<in> sponsorship money

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• He hopes to raise around £4 000 in sponsorship money for the hospital.

• Had he lived up to his promise, he would have made a fortune in sponsorship money.

from dictionaries

In example 1, I think this meaning of 'in' is used:
10a. using a particular method or style
We are trying to teach mathematics in a more interesting way.
The houses are all built in the traditional style.
You have to pay in cash.
Am I right?
If so, what does "in" mean in example 2?
  • VicNicSor

    You are correct about 1, and this is also the meaning in 2
    But... could you tell how one can make a fortune like that? If you're given sponsorship money, you have to spend it on something, not just put it in your pocket... I feel I just don't understand something...


    Senior Member
    English - AmE
    Not necessarily. Many professional athletes are paid to endorse certain products, e.g. golf clubs, or to display certain logos/insignia on their clothing, e.g. shirts or jackets. The companies who do this are "sponsors," and thee athletes get to keep the money.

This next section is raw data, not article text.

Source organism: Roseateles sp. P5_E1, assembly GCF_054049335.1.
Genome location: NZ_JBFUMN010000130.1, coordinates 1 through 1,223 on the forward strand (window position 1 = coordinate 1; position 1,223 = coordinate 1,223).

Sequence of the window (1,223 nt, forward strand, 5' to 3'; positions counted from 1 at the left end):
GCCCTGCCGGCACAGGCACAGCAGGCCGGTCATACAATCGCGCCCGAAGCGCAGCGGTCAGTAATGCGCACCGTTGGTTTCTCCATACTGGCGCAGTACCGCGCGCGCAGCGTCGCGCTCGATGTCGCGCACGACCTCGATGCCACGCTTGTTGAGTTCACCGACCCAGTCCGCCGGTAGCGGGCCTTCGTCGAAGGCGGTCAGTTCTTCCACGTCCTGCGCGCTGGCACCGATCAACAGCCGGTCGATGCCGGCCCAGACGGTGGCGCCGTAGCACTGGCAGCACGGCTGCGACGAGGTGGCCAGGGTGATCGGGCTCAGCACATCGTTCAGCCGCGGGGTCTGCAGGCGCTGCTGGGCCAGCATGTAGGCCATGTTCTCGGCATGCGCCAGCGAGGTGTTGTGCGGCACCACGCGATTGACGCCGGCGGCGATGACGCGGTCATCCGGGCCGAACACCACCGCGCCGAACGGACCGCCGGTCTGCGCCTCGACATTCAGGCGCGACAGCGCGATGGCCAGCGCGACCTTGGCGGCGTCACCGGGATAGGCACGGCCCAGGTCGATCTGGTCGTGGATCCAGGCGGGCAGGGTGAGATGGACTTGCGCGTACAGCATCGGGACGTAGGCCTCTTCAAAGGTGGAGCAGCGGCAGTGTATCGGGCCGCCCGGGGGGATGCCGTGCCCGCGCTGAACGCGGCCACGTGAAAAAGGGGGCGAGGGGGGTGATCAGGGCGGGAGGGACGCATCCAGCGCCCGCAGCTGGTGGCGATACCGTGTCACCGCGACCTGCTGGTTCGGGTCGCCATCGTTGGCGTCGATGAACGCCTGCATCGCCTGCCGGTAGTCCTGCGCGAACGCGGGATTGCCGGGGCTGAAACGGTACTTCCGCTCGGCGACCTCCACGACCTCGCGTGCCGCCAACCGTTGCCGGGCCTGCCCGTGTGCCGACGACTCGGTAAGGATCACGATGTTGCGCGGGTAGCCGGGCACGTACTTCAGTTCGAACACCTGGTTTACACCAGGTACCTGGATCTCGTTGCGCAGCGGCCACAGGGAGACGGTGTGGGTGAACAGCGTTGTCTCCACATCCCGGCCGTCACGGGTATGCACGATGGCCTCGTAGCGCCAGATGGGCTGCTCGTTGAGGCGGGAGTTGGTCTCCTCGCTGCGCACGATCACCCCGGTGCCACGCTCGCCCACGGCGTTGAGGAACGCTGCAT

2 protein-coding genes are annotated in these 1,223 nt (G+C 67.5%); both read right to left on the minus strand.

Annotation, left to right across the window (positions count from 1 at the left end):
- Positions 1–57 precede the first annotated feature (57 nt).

Signal Modulation
    English - Scotland
    There are three usages of "sponsorship money".

    1. A person receives money from sponsors in order to raise money for charity
    2. A person receives money from sponsors, usually for a specific purpose, such as training to perform in an athletic event, or to follow a course of study
    3. A person receives money from sponsors, usually in return for allowing the sponsor to use their image for publicity or advertising

    Your first example is case 1, but your second example is case 3.
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